But you still can't remove the serial number, right?

Also remember, that PPTs and consignment guns will still be able to be freely bought and sold here in California.
Really? I thought consignment guns were considered to be sold by the FFL, and therefore subject to the list.

bwiese
10-06-2009, 4:26 PM
Really? I thought consignment guns were considered to be sold by the FFL, and therefore subject to the list.

Nope. Consignment guns are treated as PPTs and are just 'showcased' at the FFL. I - as well as many folks here - have bought many consignment non-Rostered guns from CA FFLs.

tube_ee
10-06-2009, 5:06 PM
30 years ago, I'd probably agree with you. But I think it would be hard to honestly find one news outlet that simply "reports" the news, without bias. That is certainly a lofty ideal, but the integrity required of that concept has long been sold out by the "news" organizations.

The entire idea of "unbaised news" is a peculiarly American one, and even more an American idea from the latter half of the 20th Century.

In the rest of the industrialized world, and for the majority of the history of our Republic, newspapers unabashedly reflect the opinions of their owners. Most places, you can predict the outcomes of elections by comparing the sales figures of newspapers.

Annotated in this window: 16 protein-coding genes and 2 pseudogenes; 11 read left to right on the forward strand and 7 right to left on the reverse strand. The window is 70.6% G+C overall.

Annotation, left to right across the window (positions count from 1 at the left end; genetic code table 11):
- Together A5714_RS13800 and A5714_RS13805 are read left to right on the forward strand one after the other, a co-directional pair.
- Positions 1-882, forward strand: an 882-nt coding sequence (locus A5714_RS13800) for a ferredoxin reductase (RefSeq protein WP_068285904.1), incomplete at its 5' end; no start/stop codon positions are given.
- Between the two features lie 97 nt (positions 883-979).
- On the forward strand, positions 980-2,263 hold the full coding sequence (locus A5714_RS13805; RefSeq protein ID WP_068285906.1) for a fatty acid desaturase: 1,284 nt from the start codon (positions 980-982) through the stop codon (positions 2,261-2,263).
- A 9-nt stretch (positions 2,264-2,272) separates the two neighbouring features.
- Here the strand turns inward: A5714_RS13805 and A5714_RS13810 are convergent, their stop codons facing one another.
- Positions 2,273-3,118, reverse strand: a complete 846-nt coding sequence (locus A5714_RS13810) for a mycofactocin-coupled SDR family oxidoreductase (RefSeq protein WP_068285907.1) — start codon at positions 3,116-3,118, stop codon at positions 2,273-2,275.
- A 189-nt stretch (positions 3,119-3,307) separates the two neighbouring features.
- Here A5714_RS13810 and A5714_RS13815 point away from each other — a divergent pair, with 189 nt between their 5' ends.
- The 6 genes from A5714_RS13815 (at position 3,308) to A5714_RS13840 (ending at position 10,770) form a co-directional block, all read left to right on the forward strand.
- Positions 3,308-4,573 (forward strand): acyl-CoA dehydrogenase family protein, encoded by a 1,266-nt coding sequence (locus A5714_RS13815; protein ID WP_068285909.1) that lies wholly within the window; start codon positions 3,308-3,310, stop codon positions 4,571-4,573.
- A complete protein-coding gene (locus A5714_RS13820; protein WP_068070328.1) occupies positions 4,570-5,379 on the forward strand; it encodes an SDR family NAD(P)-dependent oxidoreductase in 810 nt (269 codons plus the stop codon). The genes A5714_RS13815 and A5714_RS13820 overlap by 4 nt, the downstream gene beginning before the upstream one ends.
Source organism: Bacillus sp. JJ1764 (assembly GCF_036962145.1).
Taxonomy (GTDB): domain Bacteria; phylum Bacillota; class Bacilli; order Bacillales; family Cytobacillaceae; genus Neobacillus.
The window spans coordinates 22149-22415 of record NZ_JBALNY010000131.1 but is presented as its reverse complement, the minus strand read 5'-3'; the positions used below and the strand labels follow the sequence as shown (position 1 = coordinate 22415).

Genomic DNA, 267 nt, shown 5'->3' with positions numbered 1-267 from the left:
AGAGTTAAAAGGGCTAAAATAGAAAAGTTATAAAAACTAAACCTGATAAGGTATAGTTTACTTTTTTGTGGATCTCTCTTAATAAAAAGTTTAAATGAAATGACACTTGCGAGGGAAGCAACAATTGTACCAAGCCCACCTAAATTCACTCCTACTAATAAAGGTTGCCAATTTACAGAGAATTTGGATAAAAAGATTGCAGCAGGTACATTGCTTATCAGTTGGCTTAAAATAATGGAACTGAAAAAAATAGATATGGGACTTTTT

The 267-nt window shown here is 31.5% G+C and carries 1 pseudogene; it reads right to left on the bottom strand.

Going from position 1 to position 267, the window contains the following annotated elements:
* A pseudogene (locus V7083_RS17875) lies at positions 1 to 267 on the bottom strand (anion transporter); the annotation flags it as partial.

Even now, this is largely true... there's a reason you'll never see a story critical of General Electric on NBC.

You might also ponder the effects of the FCC dropping the requirement for broadcasters to air "programming in the public interest" as a condition of their leasing our radio spectrum. They had to do it, and news counted toward the requirement. After that was done away with, the news divisions (which had always lost money) were required to turn a profit... in all three major networks, news operations were transferred to the "entertainment" divisions.

--SHannon

DREADNOUGHT78
10-06-2009, 10:00 PM